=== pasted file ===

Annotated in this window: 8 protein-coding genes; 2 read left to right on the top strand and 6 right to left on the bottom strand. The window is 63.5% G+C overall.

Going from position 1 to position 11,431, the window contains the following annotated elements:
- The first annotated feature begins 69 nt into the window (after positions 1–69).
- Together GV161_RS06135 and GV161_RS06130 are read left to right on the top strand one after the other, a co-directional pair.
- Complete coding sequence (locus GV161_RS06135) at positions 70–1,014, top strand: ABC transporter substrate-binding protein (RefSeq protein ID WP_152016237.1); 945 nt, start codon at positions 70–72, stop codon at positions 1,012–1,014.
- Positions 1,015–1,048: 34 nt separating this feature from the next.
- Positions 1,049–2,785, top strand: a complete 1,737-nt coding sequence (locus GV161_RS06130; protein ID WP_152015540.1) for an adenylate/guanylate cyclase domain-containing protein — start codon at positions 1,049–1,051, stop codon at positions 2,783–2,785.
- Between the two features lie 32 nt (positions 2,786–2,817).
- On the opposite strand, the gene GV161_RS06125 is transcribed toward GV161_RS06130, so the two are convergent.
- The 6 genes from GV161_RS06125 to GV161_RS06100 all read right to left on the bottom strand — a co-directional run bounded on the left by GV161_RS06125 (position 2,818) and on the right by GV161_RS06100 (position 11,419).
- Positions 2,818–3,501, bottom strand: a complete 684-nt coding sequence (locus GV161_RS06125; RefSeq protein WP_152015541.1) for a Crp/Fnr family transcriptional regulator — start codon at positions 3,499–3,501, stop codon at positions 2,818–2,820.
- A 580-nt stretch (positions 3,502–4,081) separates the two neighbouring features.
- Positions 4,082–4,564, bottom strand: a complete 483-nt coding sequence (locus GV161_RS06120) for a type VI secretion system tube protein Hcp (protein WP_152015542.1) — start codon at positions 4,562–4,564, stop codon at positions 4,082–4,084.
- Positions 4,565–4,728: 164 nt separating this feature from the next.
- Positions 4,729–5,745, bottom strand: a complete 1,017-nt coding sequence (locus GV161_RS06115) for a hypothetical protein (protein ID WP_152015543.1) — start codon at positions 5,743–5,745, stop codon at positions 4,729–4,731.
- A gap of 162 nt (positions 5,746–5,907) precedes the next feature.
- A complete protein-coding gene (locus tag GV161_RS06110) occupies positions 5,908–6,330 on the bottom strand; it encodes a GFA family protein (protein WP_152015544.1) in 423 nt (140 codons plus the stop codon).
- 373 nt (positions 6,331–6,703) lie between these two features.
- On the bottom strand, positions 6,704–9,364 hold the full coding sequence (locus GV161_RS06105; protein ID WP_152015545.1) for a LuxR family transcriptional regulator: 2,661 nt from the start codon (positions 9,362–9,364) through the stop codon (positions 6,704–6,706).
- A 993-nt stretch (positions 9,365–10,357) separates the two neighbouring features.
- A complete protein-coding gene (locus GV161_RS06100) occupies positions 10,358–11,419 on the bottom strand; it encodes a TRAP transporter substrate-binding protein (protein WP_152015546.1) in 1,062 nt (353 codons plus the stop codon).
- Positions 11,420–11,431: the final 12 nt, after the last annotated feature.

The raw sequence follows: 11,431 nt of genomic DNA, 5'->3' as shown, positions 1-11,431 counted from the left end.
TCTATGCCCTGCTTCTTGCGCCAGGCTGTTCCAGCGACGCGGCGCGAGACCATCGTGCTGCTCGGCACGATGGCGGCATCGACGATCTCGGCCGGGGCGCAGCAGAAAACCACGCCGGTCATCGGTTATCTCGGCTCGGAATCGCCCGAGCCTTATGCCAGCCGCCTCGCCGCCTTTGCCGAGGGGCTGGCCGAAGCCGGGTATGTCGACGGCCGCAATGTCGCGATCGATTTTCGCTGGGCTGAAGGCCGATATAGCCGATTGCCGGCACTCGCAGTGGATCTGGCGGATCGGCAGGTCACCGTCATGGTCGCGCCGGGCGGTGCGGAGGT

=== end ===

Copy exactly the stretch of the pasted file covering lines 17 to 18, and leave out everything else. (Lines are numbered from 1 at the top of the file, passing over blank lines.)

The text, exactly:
- A complete protein-coding gene (locus tag GV161_RS06110) occupies positions 5,908–6,330 on the bottom strand; it encodes a GFA family protein (protein WP_152015544.1) in 423 nt (140 codons plus the stop codon).
- 373 nt (positions 6,331–6,703) lie between these two features.